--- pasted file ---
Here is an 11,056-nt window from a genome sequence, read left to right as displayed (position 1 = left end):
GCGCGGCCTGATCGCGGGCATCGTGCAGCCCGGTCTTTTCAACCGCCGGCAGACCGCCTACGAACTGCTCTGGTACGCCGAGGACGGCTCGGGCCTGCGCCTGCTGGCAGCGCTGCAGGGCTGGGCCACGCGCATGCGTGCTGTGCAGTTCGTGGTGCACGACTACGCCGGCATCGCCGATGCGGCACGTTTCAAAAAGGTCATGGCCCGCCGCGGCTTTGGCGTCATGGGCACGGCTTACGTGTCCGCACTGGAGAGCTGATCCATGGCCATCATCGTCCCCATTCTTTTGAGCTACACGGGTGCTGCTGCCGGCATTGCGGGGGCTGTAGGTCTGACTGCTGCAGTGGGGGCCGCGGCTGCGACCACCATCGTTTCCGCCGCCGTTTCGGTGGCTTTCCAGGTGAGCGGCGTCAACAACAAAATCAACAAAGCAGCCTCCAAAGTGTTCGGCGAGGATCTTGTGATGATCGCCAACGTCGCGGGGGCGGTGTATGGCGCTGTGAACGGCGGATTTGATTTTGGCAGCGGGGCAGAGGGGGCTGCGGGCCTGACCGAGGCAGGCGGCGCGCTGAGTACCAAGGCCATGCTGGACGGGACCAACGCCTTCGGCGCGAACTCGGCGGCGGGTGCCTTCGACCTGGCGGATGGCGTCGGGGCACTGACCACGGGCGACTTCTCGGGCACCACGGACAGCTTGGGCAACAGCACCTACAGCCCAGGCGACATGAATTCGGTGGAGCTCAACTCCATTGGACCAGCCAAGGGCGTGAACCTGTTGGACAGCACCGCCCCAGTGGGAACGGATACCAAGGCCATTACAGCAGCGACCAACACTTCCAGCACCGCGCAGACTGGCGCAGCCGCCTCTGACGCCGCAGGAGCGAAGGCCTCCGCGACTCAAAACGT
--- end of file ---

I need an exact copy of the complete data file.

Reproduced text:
Here is an 11,056-nt window from a genome sequence, read left to right as displayed (position 1 = left end):
GCGCGGCCTGATCGCGGGCATCGTGCAGCCCGGTCTTTTCAACCGCCGGCAGACCGCCTACGAACTGCTCTGGTACGCCGAGGACGGCTCGGGCCTGCGCCTGCTGGCAGCGCTGCAGGGCTGGGCCACGCGCATGCGTGCTGTGCAGTTCGTGGTGCACGACTACGCCGGCATCGCCGATGCGGCACGTTTCAAAAAGGTCATGGCCCGCCGCGGCTTTGGCGTCATGGGCACGGCTTACGTGTCCGCACTGGAGAGCTGATCCATGGCCATCATCGTCCCCATTCTTTTGAGCTACACGGGTGCTGCTGCCGGCATTGCGGGGGCTGTAGGTCTGACTGCTGCAGTGGGGGCCGCGGCTGCGACCACCATCGTTTCCGCCGCCGTTTCGGTGGCTTTCCAGGTGAGCGGCGTCAACAACAAAATCAACAAAGCAGCCTCCAAAGTGTTCGGCGAGGATCTTGTGATGATCGCCAACGTCGCGGGGGCGGTGTATGGCGCTGTGAACGGCGGATTTGATTTTGGCAGCGGGGCAGAGGGGGCTGCGGGCCTGACCGAGGCAGGCGGCGCGCTGAGTACCAAGGCCATGCTGGACGGGACCAACGCCTTCGGCGCGAACTCGGCGGCGGGTGCCTTCGACCTGGCGGATGGCGTCGGGGCACTGACCACGGGCGACTTCTCGGGCACCACGGACAGCTTGGGCAACAGCACCTACAGCCCAGGCGACATGAATTCGGTGGAGCTCAACTCCATTGGACCAGCCAAGGGCGTGAACCTGTTGGACAGCACCGCCCCAGTGGGAACGGATACCAAGGCCATTACAGCAGCGACCAACACTTCCAGCACCGCGCAGACTGGCGCAGCCGCCTCTGACGCCGCAGGAGCGAAGGCCTCCGCGACTCAAAACGT